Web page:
The SeaTac Blog also ran a scathing editorial of the challengers. “The constant drumbeat of an all-white racist council by the challengers (and their supporters) in a minority city is a contrived issue,” the post reads. “One thing the City of SeaTac has never had is a racist council.”
The post goes on to applaud the council’s handling of the SeaTac Center and the Firs Mobile Home Park situation.
With the election coming up in less than a month, voters will soon choose the political and ideological future of SeaTac.
Thank you for posting my article. Perspective is a funny thing, depending on where you sit you see different views. Mine come from a city that in 2014 had been financially broken by unbusinesslike and frivolous fiscal management by a party driven agenda. I am proud that the city moved forward on the SeaTac Center redevelopment which will create 683 units of new housing in the city, bringing significant new property tax revenue and $140 million per year new disposable income to support our local businesses. This will protect residential property owners from politically drive property tax increases.it will also provide King County with much need rental options. For our low income residents it will help increase the amount funds for our Human Services program which is funded by 1.5% of the budget!
A strong balance sheet has allowed us to provide top notch services to all segments of the SeaTac community and has created a sustainable budget for many years to come,.
Remember, in 2015 the city had a $33 million budget with a $2.5 million deficit and today we have a $40 million budget with a $25 million surplus, a fully funded contingency fund, no debt , a strong sidewalk building program and fully funded community services.
Considering the financial condition of other South King County cities, SeaTac is doing very well. Of course, the party not in office wants to inherit a substantial surplus, taking it through political trickery is much easier than actually creating it. Ask your self, if it’s so easy to become financially strong as a city, why could this council do it in only 4 years and other South King cities cant? The answer is focusing on providing residents with the best run city possible and watching every dollar of taxpayer money spent!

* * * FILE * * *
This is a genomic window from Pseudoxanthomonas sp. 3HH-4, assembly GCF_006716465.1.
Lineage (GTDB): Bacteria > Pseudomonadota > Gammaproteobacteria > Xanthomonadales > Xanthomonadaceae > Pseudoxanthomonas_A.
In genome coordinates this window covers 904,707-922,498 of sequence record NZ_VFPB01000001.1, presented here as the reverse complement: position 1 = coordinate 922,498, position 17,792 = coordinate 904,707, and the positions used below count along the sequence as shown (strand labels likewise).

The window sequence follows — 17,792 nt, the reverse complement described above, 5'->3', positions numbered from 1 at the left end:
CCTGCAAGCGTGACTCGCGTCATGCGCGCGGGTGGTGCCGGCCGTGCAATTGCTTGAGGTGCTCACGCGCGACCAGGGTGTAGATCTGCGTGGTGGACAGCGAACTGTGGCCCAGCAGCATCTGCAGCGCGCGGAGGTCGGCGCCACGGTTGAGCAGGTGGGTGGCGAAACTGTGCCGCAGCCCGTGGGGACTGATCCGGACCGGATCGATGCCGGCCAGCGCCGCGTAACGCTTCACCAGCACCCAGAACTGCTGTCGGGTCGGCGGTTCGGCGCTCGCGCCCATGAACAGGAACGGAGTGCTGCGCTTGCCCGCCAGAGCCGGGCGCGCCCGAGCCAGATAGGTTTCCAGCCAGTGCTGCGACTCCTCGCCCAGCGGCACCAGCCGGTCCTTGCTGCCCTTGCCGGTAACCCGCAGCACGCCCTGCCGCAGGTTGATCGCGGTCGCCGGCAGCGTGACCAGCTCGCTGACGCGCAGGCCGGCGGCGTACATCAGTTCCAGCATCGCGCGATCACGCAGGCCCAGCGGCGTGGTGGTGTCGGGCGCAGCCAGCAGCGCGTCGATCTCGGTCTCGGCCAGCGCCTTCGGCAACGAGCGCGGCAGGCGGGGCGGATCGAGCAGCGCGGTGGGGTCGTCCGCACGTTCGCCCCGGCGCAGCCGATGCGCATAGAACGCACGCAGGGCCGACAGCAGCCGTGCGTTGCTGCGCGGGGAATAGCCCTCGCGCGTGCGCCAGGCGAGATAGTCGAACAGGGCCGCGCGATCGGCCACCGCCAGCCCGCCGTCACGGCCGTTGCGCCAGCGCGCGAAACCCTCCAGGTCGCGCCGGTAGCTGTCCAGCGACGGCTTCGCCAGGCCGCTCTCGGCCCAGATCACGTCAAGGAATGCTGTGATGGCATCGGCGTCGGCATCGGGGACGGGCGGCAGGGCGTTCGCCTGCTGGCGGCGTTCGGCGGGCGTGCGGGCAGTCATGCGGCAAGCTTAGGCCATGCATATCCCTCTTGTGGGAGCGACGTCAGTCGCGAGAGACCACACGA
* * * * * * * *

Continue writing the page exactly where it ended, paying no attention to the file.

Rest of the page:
I'm so tired of reading the lies about the Immigrant business owners and the BS against the council about selling the property.
FACT: There were 11 business owners that had signed month to month lease agreements with city of SeaTac. In reviewing a lease agreement it clearly stated that the term of the lease ended 8/31/2019 and the redevelopment of the property.
Also August and September 2018 most of the leaseholders received 5-day pay or vacate notices. Some of the past-due amounts where as high as $118,000 past due.
City council makes decisions based on laws, regulations and guidelines. NOT BY color of your skin.
The only ones being racist is the 4 challengers. It's pathetic that they have to slander them.
The SeaTac Council did not refuse to help the people at the Firs Mobile Home Park. Their issue was (and still is) governed by State Laws ... had nothing to do with the City of SeaTac or it's municipal codes. The State Rep who should have been helping the residents (Mia Gregerson) did nothing except to continually give the residents useless advice to blame the City. She has an ax to grind with the City of SeaTac because the voters rejected her progressive liberal policies. She could have helped these people at the State level, and if she had they would all be in new places to live by now. Her personal vindictive agenda was more important to her than doing anything positive for the residents of the Firs.